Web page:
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How ESG programs can combat the great resignation

Employee engagement

This article originally appeared in the author's weekly newsletter and is reprinted with permission.

In her book "How to Change," author Katy Milkman cites the importance of reset dates or events that enable a mental fresh start. Hence the popularity of New Year's Day, birthdays and Mondays in behavior change. In the emerging "great resignation," where an estimated 41 percent of people will change jobs, the pandemic has catalyzed a giant, global career reset event.

People experienced the benefits of flexibility and remote work and will leave if they can’t retain it. Some took stock of grueling hours or work conditions and said, "life’s too short." Others realized they want to make a difference in this world and are looking for jobs with more meaning, purpose and impact.

WeSpire has compelling research that shows that embracing a strong environmental, social and governance (ESG) strategy is one critical way to combat the great resignation, by keeping the employees you have. In our State of Employee Engagement research published earlier this year, 93 percent of employees who said that their company was making a strong positive impact in this world were planning to stay in their jobs. For employees who did not agree with that statement, on average only 43 percent were planning to stay with their employer.

The best programs are those that enable employees to participate in some meaningful way on a consistent basis.

So how do you convince people you are a force for good in this world?

  1. Have clear, transparent and motivating ESG goals. No matter what industry you are in, you have an opportunity to be more sustainable and inclusive, engaged in your community and improve employee wellbeing. But if you haven’t set goals, you have little way of expressing internally or externally what you are trying to accomplish.

    The best way to set goals is to conduct a materiality assessment and use that to direct your efforts. But if you are a small organization and that’s not feasible, get a group together to consider how to be a better force for good in this world that aligns with your industry, your community and issues your people care about. Then set goals and develop efforts to achieve them.
     
  2. Establish and support year-round employee engagement efforts in ESG. While we see significant interest in capstone events, such as a whole company service day or sustainability month, if that’s all you do all year, retention benefits are limited. Employees need to feel that there are opportunities to contribute regularly to the impact efforts. Likewise, large donations are meaningful to the recipients, but if there isn’t a way that donation touches the employee experience, it also limits the benefit.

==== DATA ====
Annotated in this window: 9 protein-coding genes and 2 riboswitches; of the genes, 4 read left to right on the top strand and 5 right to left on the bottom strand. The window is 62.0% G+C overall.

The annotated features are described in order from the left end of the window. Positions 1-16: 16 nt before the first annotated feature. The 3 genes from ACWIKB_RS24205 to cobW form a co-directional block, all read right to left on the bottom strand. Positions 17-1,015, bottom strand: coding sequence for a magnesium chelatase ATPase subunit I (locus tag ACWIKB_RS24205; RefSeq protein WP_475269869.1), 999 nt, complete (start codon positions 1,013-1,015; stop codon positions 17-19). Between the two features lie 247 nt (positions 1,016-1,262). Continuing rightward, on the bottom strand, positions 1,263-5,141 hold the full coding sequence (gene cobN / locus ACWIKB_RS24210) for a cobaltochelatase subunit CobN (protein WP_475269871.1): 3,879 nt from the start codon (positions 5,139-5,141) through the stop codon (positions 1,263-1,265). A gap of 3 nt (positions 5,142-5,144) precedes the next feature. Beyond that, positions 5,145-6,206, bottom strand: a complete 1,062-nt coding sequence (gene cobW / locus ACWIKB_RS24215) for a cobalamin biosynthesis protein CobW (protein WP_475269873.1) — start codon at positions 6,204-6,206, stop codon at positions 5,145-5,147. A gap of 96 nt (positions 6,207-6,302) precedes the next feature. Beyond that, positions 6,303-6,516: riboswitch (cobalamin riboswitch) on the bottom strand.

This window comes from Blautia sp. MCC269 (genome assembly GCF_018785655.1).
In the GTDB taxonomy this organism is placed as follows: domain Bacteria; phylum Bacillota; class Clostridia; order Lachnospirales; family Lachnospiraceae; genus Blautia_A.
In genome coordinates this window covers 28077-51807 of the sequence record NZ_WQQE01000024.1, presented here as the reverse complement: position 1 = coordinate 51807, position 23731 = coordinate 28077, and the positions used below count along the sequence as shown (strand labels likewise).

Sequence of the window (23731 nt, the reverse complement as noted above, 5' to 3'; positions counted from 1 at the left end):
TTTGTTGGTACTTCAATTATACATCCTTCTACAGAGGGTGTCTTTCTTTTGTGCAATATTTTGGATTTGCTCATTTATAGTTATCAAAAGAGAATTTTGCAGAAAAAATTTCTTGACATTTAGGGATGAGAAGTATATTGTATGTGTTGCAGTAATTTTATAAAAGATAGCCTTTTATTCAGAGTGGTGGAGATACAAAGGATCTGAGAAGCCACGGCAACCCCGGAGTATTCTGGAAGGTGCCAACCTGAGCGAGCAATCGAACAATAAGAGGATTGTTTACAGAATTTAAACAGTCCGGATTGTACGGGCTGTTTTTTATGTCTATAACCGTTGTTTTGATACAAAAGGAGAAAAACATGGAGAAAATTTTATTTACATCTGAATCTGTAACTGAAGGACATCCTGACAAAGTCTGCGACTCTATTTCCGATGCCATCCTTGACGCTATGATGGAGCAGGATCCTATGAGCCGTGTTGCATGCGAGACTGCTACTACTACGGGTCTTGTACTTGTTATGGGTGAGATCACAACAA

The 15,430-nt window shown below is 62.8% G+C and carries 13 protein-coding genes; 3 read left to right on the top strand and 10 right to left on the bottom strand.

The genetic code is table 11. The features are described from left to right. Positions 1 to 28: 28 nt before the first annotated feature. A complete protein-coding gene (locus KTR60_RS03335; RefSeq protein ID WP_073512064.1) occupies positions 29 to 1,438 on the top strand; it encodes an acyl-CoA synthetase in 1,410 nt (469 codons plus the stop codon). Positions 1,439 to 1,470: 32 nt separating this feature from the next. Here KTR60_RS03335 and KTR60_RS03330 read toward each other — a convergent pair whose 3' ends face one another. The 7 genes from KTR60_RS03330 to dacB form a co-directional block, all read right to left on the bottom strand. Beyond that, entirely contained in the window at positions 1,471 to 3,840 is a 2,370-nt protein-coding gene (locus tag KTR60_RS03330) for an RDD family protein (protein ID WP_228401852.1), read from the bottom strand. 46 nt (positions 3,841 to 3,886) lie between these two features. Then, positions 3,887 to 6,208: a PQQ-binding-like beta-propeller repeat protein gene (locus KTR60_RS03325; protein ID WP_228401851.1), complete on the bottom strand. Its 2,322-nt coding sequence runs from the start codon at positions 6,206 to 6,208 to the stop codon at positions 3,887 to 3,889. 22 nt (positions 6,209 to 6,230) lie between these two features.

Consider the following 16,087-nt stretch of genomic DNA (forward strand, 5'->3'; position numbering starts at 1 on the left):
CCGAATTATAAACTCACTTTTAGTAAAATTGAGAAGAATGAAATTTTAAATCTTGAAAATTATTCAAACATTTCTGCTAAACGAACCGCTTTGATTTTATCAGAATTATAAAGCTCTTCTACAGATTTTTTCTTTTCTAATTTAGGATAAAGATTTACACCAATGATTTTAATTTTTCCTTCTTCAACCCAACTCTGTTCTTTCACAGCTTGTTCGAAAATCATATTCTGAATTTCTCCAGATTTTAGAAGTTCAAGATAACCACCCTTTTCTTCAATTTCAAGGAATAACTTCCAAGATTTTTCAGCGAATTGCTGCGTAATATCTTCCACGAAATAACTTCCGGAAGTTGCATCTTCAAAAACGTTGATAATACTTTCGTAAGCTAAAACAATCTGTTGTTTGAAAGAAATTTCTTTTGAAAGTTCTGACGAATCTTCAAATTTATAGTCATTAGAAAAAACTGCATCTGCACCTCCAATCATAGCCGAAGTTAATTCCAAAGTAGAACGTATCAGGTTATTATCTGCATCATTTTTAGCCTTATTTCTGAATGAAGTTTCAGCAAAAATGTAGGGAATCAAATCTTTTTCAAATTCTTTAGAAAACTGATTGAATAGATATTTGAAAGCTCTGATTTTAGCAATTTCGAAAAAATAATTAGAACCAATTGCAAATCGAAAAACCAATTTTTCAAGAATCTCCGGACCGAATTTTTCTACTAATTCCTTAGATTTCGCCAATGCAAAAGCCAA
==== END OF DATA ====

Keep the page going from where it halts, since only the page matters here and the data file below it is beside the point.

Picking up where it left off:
The best programs are those that enable employees to participate in some meaningful way on a consistent basis. One way to broaden your efforts is to more actively link your employee resource groups with your corporate social responsibility (CSR) efforts. Another is to create quarterly global, all employee efforts, but strongly encourage ongoing local efforts on those topics as well.
     
  3. Celebrate your ESG successes internally and externally. We can often tell how committed a company is to ESG engagement with a check of their website and social media posts. Best practice companies show photos and data about their employees volunteering and giving, or highlight a sustainability project with clear proof of employee involvement, or feature an inclusivity effort their employee resource group took on. They devote time in every all-hands meeting, newsletter, leadership meeting and yes, even board meetings, to ESG goals. The most impressive effort I’ve ever seen is an annual meeting to share progress with external stakeholders that employees could attend.

Yes, the great resignation is upon us, but I don’t think it’s too late for a company to double down on ESG as one way to keep the people they have. Just get moving.

Find a way to do a virtual or hybrid volunteering day in Q4. Have employees nominate organizations they have been meaningfully impressed with during the pandemic for donations or give everyone a small stipend to donate on their own. Hold a well-being challenge focused on active movement or gratitude. Devote a month to energy, and encourage people to get ready for winter with small weatherizing tips. Your ESG efforts will be appreciated and may just be what convinces someone they can find purpose, meaning and impact with you.

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